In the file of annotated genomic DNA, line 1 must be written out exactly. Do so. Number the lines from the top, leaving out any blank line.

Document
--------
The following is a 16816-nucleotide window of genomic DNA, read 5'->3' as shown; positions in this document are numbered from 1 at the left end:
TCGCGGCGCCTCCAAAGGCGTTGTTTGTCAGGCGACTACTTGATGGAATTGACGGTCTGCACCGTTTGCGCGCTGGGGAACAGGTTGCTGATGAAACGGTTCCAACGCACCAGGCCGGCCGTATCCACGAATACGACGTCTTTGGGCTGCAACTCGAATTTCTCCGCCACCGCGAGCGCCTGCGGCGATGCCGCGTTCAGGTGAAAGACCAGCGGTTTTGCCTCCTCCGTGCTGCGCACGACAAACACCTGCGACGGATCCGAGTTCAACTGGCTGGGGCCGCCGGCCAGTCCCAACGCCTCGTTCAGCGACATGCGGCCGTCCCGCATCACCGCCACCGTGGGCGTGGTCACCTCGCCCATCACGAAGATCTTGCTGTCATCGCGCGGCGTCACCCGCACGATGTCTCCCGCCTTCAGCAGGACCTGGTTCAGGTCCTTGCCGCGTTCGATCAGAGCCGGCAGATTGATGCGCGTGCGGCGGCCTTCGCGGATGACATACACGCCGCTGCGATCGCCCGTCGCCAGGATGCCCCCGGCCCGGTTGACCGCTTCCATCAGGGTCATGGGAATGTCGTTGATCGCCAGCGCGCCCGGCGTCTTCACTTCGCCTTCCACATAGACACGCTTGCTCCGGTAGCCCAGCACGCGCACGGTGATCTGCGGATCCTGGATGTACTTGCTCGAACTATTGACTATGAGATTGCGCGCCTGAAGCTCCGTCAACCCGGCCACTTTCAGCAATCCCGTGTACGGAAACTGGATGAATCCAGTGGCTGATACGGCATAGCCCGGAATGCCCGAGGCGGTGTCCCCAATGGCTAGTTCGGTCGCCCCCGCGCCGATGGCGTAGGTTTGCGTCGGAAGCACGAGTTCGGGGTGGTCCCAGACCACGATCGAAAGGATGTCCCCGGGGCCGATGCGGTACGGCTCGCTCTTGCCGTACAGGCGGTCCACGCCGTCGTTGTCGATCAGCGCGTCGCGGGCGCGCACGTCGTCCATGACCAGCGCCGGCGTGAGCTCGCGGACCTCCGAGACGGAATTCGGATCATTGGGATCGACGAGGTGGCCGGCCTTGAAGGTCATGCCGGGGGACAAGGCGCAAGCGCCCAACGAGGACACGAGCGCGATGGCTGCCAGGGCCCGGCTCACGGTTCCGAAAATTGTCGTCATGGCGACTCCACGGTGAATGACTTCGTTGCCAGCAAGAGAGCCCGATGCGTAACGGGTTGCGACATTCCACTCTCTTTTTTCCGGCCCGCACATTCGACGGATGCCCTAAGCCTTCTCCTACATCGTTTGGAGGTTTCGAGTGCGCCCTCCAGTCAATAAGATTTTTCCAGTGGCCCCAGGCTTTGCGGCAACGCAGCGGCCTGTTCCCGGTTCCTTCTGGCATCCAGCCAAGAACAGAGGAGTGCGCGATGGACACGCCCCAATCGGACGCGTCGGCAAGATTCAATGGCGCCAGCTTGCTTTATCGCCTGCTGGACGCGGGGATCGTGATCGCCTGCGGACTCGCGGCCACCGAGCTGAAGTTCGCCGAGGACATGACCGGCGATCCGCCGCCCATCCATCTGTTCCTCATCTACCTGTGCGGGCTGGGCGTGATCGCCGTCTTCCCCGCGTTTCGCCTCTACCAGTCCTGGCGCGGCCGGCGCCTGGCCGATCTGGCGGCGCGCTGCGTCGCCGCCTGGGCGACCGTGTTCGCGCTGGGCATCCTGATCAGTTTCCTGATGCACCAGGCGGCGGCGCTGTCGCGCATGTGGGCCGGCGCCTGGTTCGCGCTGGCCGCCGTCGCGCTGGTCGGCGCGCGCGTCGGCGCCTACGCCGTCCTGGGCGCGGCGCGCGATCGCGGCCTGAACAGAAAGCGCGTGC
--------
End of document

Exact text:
The following is a 16816-nucleotide window of genomic DNA, read 5'->3' as shown; positions in this document are numbered from 1 at the left end: